Nutrients: learn more about them and their  importance in the management of sweet cherries

Nutrients: learn more about them and their  importance in the management of sweet cherries

What aspects should be considered?
Nutrients

As in all living beings, nutrients play a fundamental role in the plant cycle and its optimal development. In perennial fruit trees, the greatest uptake of nutrients occurs between flowering and vegetative growth, as Bernardita Sallato, Tree Fruit Extension Specialist at Washington State University, explains in her article “Nutrient Management in Sweet Cherries.”

But what aspects should be considered? What is the appropriate time for nutrient application? And what nutrients? Below a summary of the specialist’s research, who takes as an example the production in Eastern Washington.

Nutrients:

Nutrient Uptake Timing: Most nutrient uptake in perennial fruit trees, such as sweet cherries, occurs between bloom and rapid vegetative growth. Sweet cherry root growth begins when soil temperatures reach approximately 59°F during spring, usually after bloom.

Mobile Nutrients: Mobile nutrients like Nitrogen (N) should be managed carefully due to their high demand in sweet cherries. Recommendations include calculating N demand based on expected yield and considering soil, amendments, and water inputs.

Phosphorus (P) Management: Phosphorus, on the contrary, is less mobile in both soil and plant, with low demand compared to Nitrogen (N) and Potassium (K). Soil tests for P-Olsen levels are recommended, and applications should be made during soil preparation before planting.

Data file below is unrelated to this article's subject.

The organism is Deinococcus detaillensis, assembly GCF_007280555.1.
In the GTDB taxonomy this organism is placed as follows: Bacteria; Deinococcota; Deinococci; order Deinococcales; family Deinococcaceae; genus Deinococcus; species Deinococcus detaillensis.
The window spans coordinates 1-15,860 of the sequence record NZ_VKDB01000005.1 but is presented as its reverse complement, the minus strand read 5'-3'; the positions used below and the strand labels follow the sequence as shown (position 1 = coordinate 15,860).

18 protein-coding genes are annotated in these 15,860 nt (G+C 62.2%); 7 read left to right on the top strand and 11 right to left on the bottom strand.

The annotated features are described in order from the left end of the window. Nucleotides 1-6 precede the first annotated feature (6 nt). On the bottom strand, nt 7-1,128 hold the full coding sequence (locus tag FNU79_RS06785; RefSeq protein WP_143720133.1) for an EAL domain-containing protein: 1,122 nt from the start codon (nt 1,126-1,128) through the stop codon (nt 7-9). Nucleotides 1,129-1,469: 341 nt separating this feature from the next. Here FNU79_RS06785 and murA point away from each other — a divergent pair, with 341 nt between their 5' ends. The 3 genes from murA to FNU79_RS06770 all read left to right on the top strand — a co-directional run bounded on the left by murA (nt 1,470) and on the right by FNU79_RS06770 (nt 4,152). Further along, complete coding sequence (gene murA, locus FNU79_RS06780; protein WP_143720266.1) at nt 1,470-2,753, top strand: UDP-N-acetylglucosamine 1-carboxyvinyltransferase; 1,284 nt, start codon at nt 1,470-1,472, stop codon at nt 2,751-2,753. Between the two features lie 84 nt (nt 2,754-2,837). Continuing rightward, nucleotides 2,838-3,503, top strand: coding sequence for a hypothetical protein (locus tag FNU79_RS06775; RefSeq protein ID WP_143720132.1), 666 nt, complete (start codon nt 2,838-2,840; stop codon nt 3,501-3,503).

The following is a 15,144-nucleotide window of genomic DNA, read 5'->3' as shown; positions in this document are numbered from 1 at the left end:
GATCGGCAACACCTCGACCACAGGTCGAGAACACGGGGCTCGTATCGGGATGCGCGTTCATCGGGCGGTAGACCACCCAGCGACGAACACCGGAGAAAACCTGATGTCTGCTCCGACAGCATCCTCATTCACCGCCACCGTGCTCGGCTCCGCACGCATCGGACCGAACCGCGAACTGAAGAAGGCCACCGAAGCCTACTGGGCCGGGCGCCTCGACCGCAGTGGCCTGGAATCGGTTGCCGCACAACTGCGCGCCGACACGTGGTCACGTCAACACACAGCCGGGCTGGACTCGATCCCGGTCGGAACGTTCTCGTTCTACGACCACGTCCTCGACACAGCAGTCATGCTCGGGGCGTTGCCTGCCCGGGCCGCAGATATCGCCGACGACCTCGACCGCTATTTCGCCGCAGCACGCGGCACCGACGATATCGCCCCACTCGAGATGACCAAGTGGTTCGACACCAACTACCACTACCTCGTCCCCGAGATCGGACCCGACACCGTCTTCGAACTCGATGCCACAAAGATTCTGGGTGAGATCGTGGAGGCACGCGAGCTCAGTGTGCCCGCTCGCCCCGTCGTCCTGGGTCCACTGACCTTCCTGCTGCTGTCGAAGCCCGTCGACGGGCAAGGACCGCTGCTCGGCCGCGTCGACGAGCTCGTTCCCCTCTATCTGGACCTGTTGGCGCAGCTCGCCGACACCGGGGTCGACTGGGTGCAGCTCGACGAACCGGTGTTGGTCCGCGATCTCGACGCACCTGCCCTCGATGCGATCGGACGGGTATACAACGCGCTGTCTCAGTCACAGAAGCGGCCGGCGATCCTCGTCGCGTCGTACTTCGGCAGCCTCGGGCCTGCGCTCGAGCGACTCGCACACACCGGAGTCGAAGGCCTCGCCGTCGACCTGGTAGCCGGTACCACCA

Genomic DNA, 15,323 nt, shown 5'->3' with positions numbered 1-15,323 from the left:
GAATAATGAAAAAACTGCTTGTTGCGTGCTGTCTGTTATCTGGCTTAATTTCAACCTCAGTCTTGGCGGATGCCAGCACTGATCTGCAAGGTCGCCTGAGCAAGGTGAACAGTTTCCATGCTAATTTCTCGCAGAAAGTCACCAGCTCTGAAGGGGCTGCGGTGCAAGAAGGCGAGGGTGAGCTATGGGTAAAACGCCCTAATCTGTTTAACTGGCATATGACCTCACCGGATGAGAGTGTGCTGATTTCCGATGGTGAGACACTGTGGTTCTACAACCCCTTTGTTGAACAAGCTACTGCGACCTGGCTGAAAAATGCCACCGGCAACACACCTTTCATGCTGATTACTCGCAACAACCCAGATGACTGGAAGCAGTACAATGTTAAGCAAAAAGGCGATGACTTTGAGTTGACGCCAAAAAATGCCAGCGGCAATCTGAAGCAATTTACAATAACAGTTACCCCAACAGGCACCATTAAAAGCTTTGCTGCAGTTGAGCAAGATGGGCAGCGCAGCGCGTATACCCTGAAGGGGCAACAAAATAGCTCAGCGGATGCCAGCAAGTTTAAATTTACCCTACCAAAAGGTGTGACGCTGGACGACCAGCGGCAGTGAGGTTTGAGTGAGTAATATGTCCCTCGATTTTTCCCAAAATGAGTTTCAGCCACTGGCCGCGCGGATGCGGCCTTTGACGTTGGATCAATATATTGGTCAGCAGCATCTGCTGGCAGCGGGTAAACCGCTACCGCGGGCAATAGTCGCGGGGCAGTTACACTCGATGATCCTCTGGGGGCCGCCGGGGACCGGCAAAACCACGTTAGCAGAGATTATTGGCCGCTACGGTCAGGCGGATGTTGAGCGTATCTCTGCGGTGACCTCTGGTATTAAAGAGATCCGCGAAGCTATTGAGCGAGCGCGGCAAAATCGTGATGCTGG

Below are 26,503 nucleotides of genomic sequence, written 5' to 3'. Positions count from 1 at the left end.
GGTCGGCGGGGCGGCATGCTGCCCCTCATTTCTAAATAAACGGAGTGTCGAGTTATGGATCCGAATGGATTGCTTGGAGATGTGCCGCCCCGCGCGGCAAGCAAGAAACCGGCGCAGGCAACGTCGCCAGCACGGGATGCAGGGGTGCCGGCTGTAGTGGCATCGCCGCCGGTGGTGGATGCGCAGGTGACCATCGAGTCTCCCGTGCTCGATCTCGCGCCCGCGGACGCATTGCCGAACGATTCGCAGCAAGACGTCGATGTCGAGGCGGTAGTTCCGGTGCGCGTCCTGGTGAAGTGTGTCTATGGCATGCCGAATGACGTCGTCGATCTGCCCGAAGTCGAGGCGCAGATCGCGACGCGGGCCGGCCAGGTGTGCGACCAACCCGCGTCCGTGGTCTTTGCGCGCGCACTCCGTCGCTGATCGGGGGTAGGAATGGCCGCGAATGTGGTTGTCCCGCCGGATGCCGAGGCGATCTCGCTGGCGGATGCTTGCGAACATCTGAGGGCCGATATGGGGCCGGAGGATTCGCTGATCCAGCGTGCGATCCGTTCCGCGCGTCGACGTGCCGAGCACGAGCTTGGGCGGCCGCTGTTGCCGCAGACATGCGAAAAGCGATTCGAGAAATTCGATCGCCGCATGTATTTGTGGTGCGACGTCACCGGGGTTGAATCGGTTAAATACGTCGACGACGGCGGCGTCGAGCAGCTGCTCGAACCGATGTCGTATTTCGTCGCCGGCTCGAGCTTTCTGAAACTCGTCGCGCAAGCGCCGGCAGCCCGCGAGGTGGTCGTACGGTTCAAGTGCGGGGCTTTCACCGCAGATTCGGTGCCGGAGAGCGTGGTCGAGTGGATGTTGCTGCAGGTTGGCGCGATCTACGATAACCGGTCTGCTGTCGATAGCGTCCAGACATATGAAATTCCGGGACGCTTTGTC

Potassium (K) Management: K mobility depends on soil texture. Deficiency is infrequent, but excessive levels can affect fruit quality. Soil levels should be maintained between 150 to 300 mg/kg. Timing of application varies based on soil texture.

Calcium (Ca) Management: Ca mobility in the soil depends on texture, and deficiencies are rare in places like Eastern Washington, for example. Leaf tissue tests and soil tests help determine Ca availability. CaCl2 post-harvest dipping can reduce rain cracking.

Magnesium (Mg) and Sulfur (S) Management: Mg and S are mobile in both soil and plant. Deficiencies are infrequent but can be corrected with applications of MgSO4 and sulfate-based fertilizers.

Boron (B) Management: B deficiency is common in Eastern Washington soils. Adequate B levels should be maintained, and applications should be carefully calculated to avoid toxicity.

Micronutrients (Fe, Mn, Cu, Zn) Management: These nutrients, essential for growth and development, may face reduced availability in high pH soils. Soil pH management is crucial, and chelated forms can be applied for better effectiveness.

Visual Symptoms and Diagnosing: 

First, and as we have already mentioned, it is important to know our crop and understand its needs; our nutritional management program and also the results will depend on that. That said, one of the points to take into account is leaf tissue analysis to determine absorption and whether the trees are in poor or excessive condition.

As expected, visual symptoms can be useful in diagnosing nutrient deficiency or excess, but it is important to keep in mind that the symptoms can be confused with other problems. For example, insects, diseases, pesticide toxicity or abiotic stress associated with excess or lack of water, wind or heat, etc.

Nutrient management in sweet cherries is based on leaf tissue standards, useful to prevent deficiencies or toxicities. These standards were developed by determining nutrient concentration at maximum growth and have not taken into account fruit quality or storability (i.e., there are no nutritional standards related to optimizing fruit quality).

Read the full research here

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